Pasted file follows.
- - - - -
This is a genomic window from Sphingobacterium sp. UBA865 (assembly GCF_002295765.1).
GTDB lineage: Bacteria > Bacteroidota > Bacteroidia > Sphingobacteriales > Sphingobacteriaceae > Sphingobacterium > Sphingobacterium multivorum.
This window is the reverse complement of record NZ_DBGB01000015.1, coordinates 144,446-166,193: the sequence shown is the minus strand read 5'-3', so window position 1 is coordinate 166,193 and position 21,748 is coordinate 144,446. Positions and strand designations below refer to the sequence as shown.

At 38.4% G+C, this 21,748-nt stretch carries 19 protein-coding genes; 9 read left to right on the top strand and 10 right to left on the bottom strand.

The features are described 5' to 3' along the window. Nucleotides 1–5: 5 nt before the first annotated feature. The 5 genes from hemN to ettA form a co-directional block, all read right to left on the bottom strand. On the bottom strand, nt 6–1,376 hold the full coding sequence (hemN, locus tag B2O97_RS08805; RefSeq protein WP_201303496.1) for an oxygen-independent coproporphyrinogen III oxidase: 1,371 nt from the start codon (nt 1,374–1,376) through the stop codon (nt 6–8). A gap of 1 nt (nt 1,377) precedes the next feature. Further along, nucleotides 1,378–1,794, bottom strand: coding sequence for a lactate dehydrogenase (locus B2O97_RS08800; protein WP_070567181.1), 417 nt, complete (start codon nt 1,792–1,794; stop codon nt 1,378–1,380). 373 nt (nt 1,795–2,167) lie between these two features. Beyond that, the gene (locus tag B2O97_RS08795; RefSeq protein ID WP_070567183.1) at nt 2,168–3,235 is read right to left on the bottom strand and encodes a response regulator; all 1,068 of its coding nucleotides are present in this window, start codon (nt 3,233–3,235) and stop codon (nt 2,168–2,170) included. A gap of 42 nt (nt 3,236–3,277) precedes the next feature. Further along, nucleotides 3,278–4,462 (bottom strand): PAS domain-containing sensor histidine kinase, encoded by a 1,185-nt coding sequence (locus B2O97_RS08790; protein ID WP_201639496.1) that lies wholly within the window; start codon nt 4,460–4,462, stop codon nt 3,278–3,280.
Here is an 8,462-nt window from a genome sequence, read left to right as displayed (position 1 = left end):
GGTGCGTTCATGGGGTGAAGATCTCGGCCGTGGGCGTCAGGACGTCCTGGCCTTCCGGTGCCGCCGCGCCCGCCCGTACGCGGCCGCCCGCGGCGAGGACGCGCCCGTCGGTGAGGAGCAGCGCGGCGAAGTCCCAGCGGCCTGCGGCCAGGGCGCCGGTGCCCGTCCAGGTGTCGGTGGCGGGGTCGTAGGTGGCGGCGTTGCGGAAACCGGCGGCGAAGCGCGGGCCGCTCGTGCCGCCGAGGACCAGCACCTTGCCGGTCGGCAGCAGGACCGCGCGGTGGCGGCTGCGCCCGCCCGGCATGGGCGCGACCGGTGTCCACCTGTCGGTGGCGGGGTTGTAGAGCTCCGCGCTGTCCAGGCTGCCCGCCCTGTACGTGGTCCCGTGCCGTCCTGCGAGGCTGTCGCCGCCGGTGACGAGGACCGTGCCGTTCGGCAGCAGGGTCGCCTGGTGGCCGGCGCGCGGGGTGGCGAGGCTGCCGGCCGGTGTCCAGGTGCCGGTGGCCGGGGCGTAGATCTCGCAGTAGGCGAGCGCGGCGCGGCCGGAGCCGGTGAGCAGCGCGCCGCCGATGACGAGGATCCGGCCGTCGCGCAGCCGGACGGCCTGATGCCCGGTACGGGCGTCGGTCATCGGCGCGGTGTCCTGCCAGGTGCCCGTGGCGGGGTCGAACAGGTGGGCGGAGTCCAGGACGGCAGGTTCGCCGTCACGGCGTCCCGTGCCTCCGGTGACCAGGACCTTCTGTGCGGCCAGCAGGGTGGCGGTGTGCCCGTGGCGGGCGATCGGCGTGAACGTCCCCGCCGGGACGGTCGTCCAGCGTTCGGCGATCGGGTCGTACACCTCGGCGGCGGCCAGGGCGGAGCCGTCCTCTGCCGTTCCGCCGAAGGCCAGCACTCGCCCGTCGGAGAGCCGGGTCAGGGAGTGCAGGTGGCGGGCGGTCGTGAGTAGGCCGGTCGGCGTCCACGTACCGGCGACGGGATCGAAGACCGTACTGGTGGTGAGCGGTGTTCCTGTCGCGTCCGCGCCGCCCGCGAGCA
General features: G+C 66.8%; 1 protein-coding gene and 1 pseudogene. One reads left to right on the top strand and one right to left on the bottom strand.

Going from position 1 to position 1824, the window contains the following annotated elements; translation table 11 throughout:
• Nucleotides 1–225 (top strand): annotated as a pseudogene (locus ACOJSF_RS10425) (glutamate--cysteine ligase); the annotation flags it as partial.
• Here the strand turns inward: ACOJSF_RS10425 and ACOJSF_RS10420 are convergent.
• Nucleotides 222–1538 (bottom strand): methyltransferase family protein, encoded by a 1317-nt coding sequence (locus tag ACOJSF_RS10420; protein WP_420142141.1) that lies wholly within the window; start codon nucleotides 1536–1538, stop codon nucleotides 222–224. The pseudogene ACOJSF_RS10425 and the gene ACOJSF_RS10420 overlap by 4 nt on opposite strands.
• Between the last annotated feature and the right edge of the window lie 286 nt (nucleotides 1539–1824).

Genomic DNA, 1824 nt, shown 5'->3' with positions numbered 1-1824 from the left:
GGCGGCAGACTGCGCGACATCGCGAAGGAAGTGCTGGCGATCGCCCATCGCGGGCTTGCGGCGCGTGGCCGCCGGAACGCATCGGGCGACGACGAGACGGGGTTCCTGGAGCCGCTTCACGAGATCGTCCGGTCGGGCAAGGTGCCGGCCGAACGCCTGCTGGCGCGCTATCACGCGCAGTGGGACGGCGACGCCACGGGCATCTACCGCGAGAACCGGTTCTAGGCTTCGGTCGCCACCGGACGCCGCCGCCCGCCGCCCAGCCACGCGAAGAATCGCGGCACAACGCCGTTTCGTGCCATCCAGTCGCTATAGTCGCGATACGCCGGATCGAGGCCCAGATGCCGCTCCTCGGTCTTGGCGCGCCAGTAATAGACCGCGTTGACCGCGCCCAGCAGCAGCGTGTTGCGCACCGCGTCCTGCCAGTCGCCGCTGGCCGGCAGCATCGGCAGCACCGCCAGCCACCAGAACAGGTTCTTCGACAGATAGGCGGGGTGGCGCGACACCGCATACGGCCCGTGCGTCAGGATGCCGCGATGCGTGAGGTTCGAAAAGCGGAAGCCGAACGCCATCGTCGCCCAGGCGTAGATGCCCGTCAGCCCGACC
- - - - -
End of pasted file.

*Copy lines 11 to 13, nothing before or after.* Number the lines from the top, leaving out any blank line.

• Here the strand turns inward: ACOJSF_RS10425 and ACOJSF_RS10420 are convergent.
• Nucleotides 222–1538 (bottom strand): methyltransferase family protein, encoded by a 1317-nt coding sequence (locus tag ACOJSF_RS10420; protein WP_420142141.1) that lies wholly within the window; start codon nucleotides 1536–1538, stop codon nucleotides 222–224. The pseudogene ACOJSF_RS10425 and the gene ACOJSF_RS10420 overlap by 4 nt on opposite strands.
• Between the last annotated feature and the right edge of the window lie 286 nt (nucleotides 1539–1824).